• Closely related to maps are satellite images, and they are in serious need of a cleanup as well. I was recently asked to find some images for a specific area in Antarctica [gdargaud.net] and do specific processing on them. I'll pass on how hard it was to find images (for free or fee), the USGS was the best source but with other commercial satellites it was simply impossible to get samples. Not, the problem was in the format: basically every generation of satellite has its own data format and/or associated geolocation desc
    • If you want a software package comparable to ENVI or ERDAS Imagine, check out Opticks. http://opticks.org/confluence/display/opticks/Welcome+To+Opticks [opticks.org] It's open source and runs on a variety of systems. GDAL is also worth a look. It's good for simple, quick jobs, large, compex scripts etc. http://www.gdal.org/ [gdal.org]
    • I have had a similar experience with satellite imagery and data, but I have to say, despite the ESRI bashing going on earlier in the comments (much of which I agree with) ArcInfo was ultimately able to handle everything I threw at it without too much fuss. They certainly don't make it easy to figure out how to avoid the "fuss", though.

    • I was distracted and forgot the main points I wanted to make, regarding getting at the data in the first place and processing it. Getting the data also involves a lot of "fuss" but once you figure out where the thing you want comes from (NASA, USGS, etc. all have their own sites and systems for accessing the data) it's fairly trivial. Again, they don't make it easy to figure out how to avoid the fussing around, so I definitely agree with you there.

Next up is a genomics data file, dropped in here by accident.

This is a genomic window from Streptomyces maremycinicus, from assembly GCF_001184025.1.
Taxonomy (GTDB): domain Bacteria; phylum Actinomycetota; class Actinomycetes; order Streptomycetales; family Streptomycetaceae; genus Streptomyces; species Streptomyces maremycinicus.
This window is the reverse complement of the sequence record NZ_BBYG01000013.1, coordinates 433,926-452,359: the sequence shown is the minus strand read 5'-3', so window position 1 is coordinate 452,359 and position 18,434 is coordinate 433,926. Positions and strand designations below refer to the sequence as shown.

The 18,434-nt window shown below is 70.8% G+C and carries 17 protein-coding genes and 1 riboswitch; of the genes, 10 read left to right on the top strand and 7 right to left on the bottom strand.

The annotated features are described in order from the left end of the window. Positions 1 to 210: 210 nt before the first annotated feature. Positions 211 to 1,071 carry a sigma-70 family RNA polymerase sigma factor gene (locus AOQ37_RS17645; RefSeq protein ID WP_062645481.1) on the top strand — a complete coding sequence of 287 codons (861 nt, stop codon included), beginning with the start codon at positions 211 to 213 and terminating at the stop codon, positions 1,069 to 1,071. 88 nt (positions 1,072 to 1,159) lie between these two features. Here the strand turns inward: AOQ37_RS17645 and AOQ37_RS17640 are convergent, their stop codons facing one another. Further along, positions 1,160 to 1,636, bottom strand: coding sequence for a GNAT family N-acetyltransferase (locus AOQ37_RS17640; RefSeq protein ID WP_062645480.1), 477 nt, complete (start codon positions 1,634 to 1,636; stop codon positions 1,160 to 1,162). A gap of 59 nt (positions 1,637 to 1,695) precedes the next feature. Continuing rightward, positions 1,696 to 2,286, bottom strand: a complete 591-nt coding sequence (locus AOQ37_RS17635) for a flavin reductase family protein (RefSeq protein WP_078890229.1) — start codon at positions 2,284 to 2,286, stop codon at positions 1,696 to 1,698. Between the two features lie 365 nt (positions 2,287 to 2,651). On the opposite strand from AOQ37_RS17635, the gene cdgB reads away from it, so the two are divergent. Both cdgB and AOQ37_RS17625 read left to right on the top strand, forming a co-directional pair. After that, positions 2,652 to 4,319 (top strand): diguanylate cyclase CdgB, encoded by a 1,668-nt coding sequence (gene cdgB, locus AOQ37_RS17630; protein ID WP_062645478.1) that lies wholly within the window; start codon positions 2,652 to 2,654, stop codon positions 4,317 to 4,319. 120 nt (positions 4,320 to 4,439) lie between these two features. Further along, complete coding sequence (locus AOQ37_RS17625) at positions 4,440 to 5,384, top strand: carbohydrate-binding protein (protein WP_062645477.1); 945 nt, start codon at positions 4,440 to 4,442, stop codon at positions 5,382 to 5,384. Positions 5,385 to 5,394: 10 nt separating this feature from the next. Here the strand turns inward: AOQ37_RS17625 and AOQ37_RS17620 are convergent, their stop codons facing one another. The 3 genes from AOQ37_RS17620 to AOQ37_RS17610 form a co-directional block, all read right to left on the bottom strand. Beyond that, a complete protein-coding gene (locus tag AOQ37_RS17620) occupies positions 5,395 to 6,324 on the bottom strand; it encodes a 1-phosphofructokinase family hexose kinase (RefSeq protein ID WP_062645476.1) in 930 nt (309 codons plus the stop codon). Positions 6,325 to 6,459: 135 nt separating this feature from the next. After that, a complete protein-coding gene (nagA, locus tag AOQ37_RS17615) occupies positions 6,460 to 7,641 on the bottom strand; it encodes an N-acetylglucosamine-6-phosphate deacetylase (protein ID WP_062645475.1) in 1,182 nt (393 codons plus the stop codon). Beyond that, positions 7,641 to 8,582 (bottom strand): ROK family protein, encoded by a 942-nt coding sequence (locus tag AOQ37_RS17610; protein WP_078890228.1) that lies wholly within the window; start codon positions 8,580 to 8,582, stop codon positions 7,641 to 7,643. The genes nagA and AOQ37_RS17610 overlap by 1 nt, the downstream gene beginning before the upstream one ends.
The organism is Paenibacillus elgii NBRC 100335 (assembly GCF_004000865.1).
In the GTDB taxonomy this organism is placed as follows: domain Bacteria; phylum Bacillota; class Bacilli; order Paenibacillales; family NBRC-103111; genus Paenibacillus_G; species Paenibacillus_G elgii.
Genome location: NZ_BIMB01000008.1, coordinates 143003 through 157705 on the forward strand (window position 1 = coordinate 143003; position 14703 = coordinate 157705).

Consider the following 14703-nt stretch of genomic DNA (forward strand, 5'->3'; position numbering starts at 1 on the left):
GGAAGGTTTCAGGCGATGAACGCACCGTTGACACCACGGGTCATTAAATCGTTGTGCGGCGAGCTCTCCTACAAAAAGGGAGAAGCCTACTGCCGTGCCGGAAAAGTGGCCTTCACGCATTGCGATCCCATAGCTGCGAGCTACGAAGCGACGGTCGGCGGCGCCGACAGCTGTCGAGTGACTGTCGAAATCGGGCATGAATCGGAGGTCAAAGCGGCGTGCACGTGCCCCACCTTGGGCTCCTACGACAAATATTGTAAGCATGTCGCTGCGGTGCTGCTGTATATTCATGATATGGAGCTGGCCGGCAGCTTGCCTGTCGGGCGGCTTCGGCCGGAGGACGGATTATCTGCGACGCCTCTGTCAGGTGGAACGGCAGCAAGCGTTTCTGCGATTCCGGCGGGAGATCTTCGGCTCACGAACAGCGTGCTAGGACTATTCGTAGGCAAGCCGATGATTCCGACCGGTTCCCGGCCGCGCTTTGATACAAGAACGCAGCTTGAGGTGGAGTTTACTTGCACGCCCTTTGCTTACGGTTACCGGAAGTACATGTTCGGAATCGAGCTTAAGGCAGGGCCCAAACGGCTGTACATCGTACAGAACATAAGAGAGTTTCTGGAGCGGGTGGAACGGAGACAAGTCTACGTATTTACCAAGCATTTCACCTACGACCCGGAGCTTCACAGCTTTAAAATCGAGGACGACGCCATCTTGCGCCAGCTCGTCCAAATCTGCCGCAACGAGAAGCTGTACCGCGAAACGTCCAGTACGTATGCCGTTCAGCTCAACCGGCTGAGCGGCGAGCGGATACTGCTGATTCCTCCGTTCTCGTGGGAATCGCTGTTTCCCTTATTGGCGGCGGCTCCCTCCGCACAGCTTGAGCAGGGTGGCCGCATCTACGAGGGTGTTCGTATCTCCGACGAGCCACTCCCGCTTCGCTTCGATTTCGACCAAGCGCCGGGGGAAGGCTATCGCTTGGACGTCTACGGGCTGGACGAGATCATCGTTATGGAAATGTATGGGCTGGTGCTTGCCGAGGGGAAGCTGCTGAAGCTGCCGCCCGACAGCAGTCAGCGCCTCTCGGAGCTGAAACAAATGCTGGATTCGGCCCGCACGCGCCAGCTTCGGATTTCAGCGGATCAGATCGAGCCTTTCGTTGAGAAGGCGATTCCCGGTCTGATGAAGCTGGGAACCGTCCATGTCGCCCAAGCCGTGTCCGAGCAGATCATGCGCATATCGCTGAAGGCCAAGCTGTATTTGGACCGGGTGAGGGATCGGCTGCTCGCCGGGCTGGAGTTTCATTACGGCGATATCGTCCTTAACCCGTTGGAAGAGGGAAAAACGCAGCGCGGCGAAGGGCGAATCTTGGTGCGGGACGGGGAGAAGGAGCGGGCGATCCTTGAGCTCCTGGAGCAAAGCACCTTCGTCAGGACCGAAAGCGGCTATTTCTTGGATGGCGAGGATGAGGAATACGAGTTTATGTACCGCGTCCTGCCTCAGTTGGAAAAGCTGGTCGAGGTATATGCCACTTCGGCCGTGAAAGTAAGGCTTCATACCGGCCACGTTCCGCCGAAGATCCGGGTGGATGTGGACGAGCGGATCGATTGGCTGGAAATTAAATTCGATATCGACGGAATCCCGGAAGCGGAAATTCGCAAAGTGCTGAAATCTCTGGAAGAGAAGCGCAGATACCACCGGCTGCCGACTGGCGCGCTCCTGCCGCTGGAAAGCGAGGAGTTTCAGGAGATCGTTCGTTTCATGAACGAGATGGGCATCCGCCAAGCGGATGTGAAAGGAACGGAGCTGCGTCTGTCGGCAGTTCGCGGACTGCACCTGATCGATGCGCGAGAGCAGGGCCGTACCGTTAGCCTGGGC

Also I was quite frustrated with doing analysis. GeoTIFF sou

  • by bemymonkey (1244086) on Wednesday September 08, 2010 @03:14AM (#33505982)

    Why is there no way to add/update POI on apps like Google Maps?

    So many of the existing POI are out of date, and many are missing... why can't I just edit the information myself directly from my Android phone or Maps on the PC? Of course, the changes would need to be approved before they're actually integrated into Maps, but I feel like they're leaving a lot of potential untapped here.

    OSM supports this, of course, but the Android apps are absolute crap... not to mention the maps of Southeast Asia or Eastern Europe. :(

    • by gbjbaanb (229885)

      most PoI are created from external data sources, not entered by hand. So your beef is with the companies that supply that data. The problem with manually modifying them is that there are a lot of them, and you'd so quickly build up a backlog longer than anyone could manage. Maybe they could get an automated system in place, where enough people who update the same POI 'validate' their own work and have the update accepted would work.

      • Ah, good point. Is there a place where I could check which sources Google uses for their Maps POI? Some of them are clearly marked/stated but others are just there without any hint as to how they got there...

        • by gbjbaanb (229885)

          no idea, sorry. It will change according to the country anyway. Usually its government datasets, plus 'yellow pages' type data from commercial companies.

    • by T.E.D. (34228)
      They used to do that back in the early 2000's, but some loser named vpotus@whitehouse.gov kept erasing his own house from the database.
  • The 'map' API will remain fairly useless until they also develop the 'reduce' API. Then developers will get the full power of a map-reduce API.

  • Yeah, remember when people used to print maps from MapQuest to each other because in-car GPS modules were expensive and a bit "beta?"

    Now, Garmin's newest GPS doubles as an Android phone, the iPad (still waiting for an Android tablet) is the biggest GPS module available and one can find their way from practically anywhere with internet access just by knowing the destination.

    Paper maps aren't dead, but they are needed much less nowadays.
  • I recently became interested in hiking/orientiering, and i tried to find maps geographical maps online that could be used for this purpose. Couldn't find any apart from the government (Sweden). I will have to pay for the maps.

    I was quite surprise to tell the truth. I have no involvment with the mapping industry, but I would have thought by now after Google came out with Google Earth and satellite images became so prevalent that it was simply a matter of time before all mapping was free? I can go onto th